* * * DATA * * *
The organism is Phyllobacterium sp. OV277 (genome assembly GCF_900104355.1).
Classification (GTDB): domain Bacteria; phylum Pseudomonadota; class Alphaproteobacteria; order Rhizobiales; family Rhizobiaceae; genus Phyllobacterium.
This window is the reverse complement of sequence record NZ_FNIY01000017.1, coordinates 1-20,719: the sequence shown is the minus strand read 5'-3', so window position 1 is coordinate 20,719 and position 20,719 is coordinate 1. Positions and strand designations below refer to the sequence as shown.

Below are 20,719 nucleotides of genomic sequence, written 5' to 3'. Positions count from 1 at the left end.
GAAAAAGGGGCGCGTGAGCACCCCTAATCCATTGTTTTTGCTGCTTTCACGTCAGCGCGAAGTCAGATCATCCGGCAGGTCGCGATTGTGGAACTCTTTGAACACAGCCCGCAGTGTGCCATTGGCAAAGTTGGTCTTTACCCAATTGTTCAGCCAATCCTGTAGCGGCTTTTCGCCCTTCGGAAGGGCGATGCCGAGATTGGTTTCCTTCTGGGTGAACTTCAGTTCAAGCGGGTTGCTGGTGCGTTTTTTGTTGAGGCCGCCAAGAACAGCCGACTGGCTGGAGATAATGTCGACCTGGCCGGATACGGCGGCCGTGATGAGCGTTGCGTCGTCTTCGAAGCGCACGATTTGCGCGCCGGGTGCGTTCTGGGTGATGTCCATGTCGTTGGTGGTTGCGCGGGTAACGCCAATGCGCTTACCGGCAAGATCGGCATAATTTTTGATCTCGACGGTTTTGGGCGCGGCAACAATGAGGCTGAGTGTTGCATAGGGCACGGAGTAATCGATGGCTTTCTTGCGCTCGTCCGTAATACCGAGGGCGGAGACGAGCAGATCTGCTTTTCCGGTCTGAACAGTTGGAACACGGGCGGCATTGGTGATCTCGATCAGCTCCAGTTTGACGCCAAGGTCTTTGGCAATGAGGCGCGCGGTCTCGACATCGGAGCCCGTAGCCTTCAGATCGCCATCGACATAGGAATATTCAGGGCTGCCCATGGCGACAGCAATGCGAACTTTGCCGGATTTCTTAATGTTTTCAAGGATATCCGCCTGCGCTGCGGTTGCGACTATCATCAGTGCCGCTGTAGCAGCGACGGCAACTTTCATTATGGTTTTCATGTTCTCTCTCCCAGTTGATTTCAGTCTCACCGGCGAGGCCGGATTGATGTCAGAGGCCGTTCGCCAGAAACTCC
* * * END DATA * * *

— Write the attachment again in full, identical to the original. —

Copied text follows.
The organism is Phyllobacterium sp. OV277 (genome assembly GCF_900104355.1).
Classification (GTDB): domain Bacteria; phylum Pseudomonadota; class Alphaproteobacteria; order Rhizobiales; family Rhizobiaceae; genus Phyllobacterium.
This window is the reverse complement of sequence record NZ_FNIY01000017.1, coordinates 1-20,719: the sequence shown is the minus strand read 5'-3', so window position 1 is coordinate 20,719 and position 20,719 is coordinate 1. Positions and strand designations below refer to the sequence as shown.

Below are 20,719 nucleotides of genomic sequence, written 5' to 3'. Positions count from 1 at the left end.
GAAAAAGGGGCGCGTGAGCACCCCTAATCCATTGTTTTTGCTGCTTTCACGTCAGCGCGAAGTCAGATCATCCGGCAGGTCGCGATTGTGGAACTCTTTGAACACAGCCCGCAGTGTGCCATTGGCAAAGTTGGTCTTTACCCAATTGTTCAGCCAATCCTGTAGCGGCTTTTCGCCCTTCGGAAGGGCGATGCCGAGATTGGTTTCCTTCTGGGTGAACTTCAGTTCAAGCGGGTTGCTGGTGCGTTTTTTGTTGAGGCCGCCAAGAACAGCCGACTGGCTGGAGATAATGTCGACCTGGCCGGATACGGCGGCCGTGATGAGCGTTGCGTCGTCTTCGAAGCGCACGATTTGCGCGCCGGGTGCGTTCTGGGTGATGTCCATGTCGTTGGTGGTTGCGCGGGTAACGCCAATGCGCTTACCGGCAAGATCGGCATAATTTTTGATCTCGACGGTTTTGGGCGCGGCAACAATGAGGCTGAGTGTTGCATAGGGCACGGAGTAATCGATGGCTTTCTTGCGCTCGTCCGTAATACCGAGGGCGGAGACGAGCAGATCTGCTTTTCCGGTCTGAACAGTTGGAACACGGGCGGCATTGGTGATCTCGATCAGCTCCAGTTTGACGCCAAGGTCTTTGGCAATGAGGCGCGCGGTCTCGACATCGGAGCCCGTAGCCTTCAGATCGCCATCGACATAGGAATATTCAGGGCTGCCCATGGCGACAGCAATGCGAACTTTGCCGGATTTCTTAATGTTTTCAAGGATATCCGCCTGCGCTGCGGTTGCGACTATCATCAGTGCCGCTGTAGCAGCGACGGCAACTTTCATTATGGTTTTCATGTTCTCTCTCCCAGTTGATTTCAGTCTCACCGGCGAGGCCGGATTGATGTCAGAGGCCGTTCGCCAGAAACTCC